A cancer therapy involving a patient's own immune cells is showing extraordinary results in leukemia patients, researchers say.
In the latest study, U.S. researchers used genetically modified T-cells in 35 terminally ill patients with leukemia, and 94 percent went into remission.
"A type of blood cell in the body called a T-cell was reengineered and tricked into fighting the cancer," Perlmutter Cancer Center's Dr. Michael Grossbard, a specialist in leukemia, lymphoma and oncology, told CBS News.
The technique involves removing T-cells from the patient's body. The cells are modified with molecules from genetically engineered mice, known as chimeric antigen receptors, or CARS. The cells are then infused back into the body. The CARS molecules reduce the ability of the cancer to shield itself from the patient's natural immune system, allowing the T-cells to attack the cancer.
A similar technique was recently used in the U.K. for the first time to save the life of one-year-old leukemia patient Layla Richards. It's the first time doctors there are seeing larger numbers of patients coming through and being as successfully treated as the small numbers of patients that first underwent the experimental treatment.
Another trial in Italy saw modified T-cells remain in the body for 14 years. The hope is that by using this technique, cancer could eventually be kept at bay over a lifetime.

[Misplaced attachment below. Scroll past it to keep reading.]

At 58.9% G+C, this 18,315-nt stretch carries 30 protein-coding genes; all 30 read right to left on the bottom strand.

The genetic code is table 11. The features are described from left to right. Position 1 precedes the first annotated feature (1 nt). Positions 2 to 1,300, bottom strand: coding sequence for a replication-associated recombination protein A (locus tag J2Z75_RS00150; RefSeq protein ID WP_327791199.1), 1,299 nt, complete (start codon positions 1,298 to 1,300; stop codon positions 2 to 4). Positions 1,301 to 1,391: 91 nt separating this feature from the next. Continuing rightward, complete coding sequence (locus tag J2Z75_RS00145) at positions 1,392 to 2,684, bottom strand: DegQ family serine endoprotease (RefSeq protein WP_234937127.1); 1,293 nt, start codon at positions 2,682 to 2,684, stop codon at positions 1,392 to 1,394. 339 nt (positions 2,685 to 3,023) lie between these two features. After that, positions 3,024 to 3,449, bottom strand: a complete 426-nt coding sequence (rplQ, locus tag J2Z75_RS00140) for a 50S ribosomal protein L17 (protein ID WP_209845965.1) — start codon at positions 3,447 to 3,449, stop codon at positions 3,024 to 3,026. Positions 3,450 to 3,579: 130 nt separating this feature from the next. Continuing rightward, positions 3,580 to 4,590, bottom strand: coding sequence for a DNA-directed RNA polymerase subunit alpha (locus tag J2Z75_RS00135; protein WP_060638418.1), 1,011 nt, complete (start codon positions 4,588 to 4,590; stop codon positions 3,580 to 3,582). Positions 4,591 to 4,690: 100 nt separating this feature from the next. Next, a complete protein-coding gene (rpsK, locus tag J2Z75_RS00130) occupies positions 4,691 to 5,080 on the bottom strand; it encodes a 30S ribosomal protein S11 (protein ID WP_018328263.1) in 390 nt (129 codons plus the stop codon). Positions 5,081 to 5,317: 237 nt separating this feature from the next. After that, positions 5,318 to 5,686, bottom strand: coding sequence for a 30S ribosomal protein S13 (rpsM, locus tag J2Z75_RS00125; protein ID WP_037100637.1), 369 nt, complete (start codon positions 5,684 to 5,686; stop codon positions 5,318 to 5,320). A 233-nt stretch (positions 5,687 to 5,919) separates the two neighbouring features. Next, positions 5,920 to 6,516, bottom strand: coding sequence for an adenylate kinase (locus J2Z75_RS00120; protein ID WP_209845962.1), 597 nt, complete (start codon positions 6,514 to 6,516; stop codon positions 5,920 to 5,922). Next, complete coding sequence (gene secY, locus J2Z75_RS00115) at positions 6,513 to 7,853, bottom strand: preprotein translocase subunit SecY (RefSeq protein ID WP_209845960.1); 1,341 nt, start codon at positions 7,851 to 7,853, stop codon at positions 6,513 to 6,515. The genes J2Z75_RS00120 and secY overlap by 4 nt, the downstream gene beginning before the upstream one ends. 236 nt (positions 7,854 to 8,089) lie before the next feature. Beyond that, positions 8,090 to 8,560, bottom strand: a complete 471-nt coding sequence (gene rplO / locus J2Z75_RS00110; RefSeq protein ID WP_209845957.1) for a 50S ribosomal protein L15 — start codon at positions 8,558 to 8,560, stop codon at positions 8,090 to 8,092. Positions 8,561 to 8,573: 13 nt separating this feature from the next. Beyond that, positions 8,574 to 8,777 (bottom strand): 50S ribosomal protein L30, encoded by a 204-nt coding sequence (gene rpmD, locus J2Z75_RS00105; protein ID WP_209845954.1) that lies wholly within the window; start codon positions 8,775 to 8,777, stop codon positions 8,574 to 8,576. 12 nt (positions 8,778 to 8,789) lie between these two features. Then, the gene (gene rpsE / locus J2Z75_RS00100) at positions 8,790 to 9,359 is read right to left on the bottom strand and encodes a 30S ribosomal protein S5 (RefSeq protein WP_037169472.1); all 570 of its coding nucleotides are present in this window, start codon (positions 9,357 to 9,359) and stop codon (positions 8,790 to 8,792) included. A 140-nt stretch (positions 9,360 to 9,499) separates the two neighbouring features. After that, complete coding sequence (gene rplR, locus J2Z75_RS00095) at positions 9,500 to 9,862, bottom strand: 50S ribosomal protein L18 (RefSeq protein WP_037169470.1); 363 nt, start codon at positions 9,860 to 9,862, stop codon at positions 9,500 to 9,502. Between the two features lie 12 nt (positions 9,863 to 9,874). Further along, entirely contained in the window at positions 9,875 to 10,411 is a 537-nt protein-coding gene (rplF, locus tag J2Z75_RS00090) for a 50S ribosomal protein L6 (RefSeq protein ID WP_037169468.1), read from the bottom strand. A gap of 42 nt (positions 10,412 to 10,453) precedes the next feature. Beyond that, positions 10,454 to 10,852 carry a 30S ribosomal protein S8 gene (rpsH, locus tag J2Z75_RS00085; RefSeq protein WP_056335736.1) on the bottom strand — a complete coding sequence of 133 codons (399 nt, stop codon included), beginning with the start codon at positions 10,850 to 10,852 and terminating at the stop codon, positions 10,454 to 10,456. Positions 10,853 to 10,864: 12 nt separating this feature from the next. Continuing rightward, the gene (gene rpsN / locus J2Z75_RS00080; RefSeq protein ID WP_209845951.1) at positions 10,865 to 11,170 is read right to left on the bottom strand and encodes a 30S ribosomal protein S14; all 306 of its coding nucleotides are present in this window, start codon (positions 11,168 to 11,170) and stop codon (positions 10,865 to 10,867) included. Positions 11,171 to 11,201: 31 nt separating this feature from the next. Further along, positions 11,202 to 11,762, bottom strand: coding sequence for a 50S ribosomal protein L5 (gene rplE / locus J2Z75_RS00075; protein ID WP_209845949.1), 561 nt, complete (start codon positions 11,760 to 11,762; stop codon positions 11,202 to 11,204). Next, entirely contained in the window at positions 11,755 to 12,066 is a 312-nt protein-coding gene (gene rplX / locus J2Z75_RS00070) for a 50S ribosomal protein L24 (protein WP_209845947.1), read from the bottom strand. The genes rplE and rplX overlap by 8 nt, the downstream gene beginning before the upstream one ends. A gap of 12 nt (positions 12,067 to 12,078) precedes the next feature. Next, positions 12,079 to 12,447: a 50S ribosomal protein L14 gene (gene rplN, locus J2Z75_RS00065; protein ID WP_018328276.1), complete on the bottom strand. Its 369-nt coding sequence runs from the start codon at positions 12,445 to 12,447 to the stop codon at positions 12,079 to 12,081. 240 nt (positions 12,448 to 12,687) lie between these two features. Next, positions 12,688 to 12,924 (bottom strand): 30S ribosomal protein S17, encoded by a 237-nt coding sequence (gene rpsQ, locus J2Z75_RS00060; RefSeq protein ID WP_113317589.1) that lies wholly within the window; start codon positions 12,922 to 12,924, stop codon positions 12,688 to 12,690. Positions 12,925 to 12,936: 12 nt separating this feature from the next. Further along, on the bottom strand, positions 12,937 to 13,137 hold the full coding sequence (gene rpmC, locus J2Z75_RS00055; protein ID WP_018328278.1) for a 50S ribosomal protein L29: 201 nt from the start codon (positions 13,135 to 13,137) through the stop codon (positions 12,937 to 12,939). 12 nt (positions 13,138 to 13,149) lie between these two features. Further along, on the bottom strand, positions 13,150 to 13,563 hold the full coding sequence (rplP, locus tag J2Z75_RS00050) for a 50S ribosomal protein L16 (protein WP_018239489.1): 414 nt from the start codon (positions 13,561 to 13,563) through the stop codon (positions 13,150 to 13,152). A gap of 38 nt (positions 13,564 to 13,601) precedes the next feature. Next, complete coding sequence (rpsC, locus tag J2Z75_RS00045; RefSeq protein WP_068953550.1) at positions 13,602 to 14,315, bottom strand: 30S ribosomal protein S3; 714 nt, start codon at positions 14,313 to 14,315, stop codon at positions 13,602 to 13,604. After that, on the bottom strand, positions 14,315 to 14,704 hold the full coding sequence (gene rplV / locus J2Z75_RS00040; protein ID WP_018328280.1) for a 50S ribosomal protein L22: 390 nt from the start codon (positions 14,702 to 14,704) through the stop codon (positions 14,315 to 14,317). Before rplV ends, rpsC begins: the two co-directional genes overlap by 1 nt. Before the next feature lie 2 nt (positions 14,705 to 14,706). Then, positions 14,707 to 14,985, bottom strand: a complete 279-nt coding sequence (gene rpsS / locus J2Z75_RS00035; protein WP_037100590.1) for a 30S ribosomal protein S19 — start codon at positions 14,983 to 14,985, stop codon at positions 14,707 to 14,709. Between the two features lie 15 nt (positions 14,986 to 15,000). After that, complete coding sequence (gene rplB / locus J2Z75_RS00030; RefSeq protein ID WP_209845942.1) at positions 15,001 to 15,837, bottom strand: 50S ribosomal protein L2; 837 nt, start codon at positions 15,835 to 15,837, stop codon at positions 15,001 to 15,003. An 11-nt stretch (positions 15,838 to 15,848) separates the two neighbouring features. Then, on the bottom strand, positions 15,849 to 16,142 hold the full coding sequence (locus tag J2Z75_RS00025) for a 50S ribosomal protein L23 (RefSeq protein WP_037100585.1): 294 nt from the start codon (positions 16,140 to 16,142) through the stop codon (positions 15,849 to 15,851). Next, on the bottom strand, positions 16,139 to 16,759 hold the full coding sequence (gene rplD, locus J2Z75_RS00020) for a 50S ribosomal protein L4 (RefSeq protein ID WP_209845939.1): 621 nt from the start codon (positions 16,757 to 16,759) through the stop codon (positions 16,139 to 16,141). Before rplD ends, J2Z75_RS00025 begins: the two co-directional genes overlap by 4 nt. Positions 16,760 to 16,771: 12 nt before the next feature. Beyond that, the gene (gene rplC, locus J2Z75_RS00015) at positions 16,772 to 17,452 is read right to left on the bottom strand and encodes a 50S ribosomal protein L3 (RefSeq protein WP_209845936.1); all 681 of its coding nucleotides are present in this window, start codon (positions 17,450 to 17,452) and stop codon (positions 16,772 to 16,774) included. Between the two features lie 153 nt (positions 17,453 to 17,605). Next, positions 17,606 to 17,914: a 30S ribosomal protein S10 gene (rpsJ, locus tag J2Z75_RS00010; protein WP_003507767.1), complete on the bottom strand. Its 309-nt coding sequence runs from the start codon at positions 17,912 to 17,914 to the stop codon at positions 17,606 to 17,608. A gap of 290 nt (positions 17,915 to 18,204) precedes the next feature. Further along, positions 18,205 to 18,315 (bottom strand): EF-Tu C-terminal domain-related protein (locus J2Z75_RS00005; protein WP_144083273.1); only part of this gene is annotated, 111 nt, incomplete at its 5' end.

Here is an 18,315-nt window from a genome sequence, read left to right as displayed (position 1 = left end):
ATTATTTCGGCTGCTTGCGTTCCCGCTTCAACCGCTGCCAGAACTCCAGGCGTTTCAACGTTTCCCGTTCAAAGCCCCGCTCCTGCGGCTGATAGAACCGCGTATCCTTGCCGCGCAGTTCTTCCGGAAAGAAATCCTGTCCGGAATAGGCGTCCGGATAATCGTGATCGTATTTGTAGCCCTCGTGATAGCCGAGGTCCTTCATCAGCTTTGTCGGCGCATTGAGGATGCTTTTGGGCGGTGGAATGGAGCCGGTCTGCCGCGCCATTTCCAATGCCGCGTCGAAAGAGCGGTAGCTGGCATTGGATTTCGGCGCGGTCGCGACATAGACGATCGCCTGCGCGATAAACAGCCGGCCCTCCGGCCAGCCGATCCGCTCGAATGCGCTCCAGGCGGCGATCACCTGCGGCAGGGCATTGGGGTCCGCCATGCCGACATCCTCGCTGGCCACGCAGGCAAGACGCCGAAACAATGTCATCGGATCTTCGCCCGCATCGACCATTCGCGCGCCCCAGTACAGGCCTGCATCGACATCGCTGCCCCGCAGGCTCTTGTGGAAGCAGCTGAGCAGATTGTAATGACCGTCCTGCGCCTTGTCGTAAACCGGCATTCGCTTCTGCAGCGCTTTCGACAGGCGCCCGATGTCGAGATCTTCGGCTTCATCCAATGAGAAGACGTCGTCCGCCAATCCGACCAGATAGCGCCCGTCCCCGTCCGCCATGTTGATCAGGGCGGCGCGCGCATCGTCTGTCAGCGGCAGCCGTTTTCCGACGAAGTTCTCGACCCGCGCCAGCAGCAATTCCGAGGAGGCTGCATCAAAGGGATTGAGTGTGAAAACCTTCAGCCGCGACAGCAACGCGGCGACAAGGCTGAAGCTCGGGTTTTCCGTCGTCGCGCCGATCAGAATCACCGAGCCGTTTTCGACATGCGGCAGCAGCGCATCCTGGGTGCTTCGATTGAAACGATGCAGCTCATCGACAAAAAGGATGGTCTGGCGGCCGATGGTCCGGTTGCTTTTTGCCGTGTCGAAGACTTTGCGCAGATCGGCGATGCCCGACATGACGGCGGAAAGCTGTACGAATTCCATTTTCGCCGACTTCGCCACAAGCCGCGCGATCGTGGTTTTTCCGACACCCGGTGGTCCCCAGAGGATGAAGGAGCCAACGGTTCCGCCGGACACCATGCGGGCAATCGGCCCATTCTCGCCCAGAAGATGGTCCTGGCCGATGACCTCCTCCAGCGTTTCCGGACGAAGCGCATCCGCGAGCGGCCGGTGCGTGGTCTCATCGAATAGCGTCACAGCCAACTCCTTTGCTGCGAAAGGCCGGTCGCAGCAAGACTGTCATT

The T-cell treatment works best with blood cancers rather than tumors. Patients can experience difficult side effects, but experts are excited about the results.
"Oncologists are reluctant to use the word extraordinary, but these are extraordinary. These are really remarkable findings that have a significant response for patients," Grossbard said.
The studies were conducted in patients with acute lymphoblastic leukemia and non-Hodgkin's lymphoma. Patients who had previously failed conventional therapies, including stem cell treatments and chemotherapy, had "very significant responses to these treatments," said Grossbard.
Eventually, doctors hope the treatment option will be available for more patients, including those with other types of cancer.
"The hope is that as we go forward, this will be available in more types of leukemia and lymphoma, and even what we call solid tumors," Grossbard said. "I would expect that there should be some major advances applicable to a broader number of patients within the next three to five years."
Also on the immuno-oncology front, Reuters reported today that the U.S. Food and Drug Administration has granted "breakthrough therapy" designation to AstraZeneca's durvalumab drug as a treatment for bladder cancer. Breakthrough therapy designation speeds up the development and review of medicines aimed at treating serious and life-threatening diseases.
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